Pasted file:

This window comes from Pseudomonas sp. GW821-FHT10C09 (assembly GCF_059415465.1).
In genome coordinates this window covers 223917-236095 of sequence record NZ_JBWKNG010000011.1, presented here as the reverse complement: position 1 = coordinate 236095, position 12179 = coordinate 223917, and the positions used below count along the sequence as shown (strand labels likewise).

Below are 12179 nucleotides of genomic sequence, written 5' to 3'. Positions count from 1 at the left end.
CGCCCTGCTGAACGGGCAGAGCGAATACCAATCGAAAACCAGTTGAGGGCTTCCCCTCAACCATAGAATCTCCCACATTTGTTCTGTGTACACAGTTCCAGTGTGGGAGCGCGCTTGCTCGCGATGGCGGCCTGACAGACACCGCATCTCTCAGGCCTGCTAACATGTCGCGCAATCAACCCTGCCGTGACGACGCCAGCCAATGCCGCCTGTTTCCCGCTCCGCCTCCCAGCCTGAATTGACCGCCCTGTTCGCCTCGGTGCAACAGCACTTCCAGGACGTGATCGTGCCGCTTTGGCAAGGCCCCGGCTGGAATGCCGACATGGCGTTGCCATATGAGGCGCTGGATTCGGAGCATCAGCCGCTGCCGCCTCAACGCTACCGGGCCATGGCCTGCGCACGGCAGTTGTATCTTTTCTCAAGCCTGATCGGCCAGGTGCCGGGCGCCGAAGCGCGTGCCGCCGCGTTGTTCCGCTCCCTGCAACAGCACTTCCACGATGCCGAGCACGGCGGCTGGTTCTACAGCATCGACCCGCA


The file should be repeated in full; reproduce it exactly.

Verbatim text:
This window comes from Pseudomonas sp. GW821-FHT10C09 (assembly GCF_059415465.1).
In genome coordinates this window covers 223917-236095 of sequence record NZ_JBWKNG010000011.1, presented here as the reverse complement: position 1 = coordinate 236095, position 12179 = coordinate 223917, and the positions used below count along the sequence as shown (strand labels likewise).

Below are 12179 nucleotides of genomic sequence, written 5' to 3'. Positions count from 1 at the left end.
CGCCCTGCTGAACGGGCAGAGCGAATACCAATCGAAAACCAGTTGAGGGCTTCCCCTCAACCATAGAATCTCCCACATTTGTTCTGTGTACACAGTTCCAGTGTGGGAGCGCGCTTGCTCGCGATGGCGGCCTGACAGACACCGCATCTCTCAGGCCTGCTAACATGTCGCGCAATCAACCCTGCCGTGACGACGCCAGCCAATGCCGCCTGTTTCCCGCTCCGCCTCCCAGCCTGAATTGACCGCCCTGTTCGCCTCGGTGCAACAGCACTTCCAGGACGTGATCGTGCCGCTTTGGCAAGGCCCCGGCTGGAATGCCGACATGGCGTTGCCATATGAGGCGCTGGATTCGGAGCATCAGCCGCTGCCGCCTCAACGCTACCGGGCCATGGCCTGCGCACGGCAGTTGTATCTTTTCTCAAGCCTGATCGGCCAGGTGCCGGGCGCCGAAGCGCGTGCCGCCGCGTTGTTCCGCTCCCTGCAACAGCACTTCCACGATGCCGAGCACGGCGGCTGGTTCTACAGCATCGACCCGCA